In order to understand the climax of the play M. Butterfly , it is important to review the meaning of “climax” in terms of theatre. The climax is the point at which the action starts during which the solution is given. Therefore, the climax is the turning point of the...
In order to understand the climax of the play M. Butterfly, it is important to review the meaning of “climax” in terms of theatre. The climax is the point at which the action starts during which the solution is given. Therefore, the climax is the turning point of the play and can often be seen as a “crisis” that eventually leads to the resolution and/or conclusion. Traditionally in a five-act play, the climax is close to the conclusion of act 3. However, in the nineteenth century, five-act plays were more commonly replaced by three-act plays, and the climax was placed close to the end of the play right before the conclusion. When looking at M. Butterfly, it is important to keep in mind that it is a three-act play, so the climax is likely near the end of the play.
With that being said, I believe the climax of the play M. Butterfly is near the end when Gallimard finds out Song is actually a man, not the woman Gallimard believed him to be. Upon returning to France, Gallimard told his wife, Helga, about his eight-year affair with Song. Gallimard did this with the intention of devoting himself to Song. Gallimard viewed Song as the perfect woman. However, when Gallimard found out the truth about his beloved’s gender, Song mocked him, saying it was easy to fool him. She (now he) pointed out that she was taken in by Gallimard with open arms and was supported by him for fifteen years. Therefore, it is easy to see how this resolution for Gallimard is the major crisis for him in the play. During act 3, scene 2, Song is taunting Gallimard, accusing Gallimard of still wanting him. Gallimard tells Song that he made a huge mistake. He says, “You showed me your true self. When all I loved was the lie. A perfect lie, which you let fall to the ground—and now, it's old and soiled." I believe this quote truly marks the climax of the play. Song realizes that Gallimard doesn’t love him, which causes them to fight and split for good.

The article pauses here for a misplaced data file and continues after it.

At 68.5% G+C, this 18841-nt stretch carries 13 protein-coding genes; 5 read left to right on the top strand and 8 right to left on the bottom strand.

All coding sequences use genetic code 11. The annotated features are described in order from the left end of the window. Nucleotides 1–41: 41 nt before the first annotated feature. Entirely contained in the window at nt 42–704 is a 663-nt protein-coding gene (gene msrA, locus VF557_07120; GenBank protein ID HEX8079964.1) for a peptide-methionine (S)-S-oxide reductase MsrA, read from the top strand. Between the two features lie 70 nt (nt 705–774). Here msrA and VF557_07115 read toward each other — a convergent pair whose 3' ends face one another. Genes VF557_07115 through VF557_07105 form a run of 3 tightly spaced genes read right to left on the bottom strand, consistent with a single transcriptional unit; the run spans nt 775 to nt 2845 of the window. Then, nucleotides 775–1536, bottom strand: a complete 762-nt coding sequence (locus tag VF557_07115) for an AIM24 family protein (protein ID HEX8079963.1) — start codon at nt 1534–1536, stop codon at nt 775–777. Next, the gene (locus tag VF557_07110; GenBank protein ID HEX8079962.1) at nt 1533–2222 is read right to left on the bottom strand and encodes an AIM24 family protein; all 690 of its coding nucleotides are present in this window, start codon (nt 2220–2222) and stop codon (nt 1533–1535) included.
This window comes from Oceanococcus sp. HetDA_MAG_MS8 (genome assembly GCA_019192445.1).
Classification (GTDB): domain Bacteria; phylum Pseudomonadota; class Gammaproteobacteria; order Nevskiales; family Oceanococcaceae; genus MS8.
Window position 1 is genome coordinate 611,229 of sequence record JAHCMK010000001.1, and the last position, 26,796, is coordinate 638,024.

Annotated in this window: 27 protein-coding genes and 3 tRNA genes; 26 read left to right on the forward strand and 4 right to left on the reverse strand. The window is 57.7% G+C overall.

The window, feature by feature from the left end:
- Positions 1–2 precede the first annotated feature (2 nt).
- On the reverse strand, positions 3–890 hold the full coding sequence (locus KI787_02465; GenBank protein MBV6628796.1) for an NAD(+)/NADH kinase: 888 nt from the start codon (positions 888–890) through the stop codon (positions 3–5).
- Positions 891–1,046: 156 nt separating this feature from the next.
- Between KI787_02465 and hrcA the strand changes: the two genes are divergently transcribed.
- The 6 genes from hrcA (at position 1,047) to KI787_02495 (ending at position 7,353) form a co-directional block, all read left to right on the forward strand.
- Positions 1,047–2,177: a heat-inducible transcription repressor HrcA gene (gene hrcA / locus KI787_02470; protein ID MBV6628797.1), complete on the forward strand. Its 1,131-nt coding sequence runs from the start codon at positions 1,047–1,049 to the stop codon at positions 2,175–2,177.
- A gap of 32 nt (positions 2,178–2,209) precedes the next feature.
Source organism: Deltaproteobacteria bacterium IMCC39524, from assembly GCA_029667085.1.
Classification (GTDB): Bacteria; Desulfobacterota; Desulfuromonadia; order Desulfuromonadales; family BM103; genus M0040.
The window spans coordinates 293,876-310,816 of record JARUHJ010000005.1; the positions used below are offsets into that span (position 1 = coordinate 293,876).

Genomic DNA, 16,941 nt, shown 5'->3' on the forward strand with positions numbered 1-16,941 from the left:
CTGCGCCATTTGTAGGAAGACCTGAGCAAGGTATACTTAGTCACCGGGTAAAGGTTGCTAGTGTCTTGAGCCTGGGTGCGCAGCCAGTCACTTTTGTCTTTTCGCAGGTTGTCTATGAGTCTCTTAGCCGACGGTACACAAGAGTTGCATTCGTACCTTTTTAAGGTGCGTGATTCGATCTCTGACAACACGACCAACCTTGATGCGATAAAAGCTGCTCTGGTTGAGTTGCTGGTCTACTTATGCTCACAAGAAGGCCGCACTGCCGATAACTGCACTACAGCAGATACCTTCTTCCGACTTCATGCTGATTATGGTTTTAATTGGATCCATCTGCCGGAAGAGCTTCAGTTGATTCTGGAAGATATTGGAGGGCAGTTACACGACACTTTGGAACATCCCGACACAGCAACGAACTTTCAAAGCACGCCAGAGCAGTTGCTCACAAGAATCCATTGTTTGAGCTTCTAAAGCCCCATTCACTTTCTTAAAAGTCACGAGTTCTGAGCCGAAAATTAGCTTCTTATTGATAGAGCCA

When reading a story or play, there are many events that could be considered “turning points,” which can make identifying the climax tricky, so it is important to also consider the conclusion or resolution of the play itself. The climax I suggested leads the play to the conclusion, where Gallimard admits that he loved Song and states, "Love warped my judgment, blinded my eyes, rearranged the very lines on my face...until I could look in the mirror and see nothing but...a woman." Without Song, Gallimard finds “Madame Butterfly” in himself, and the play concludes with him dressing himself up as Madame Butterfly and killing himself.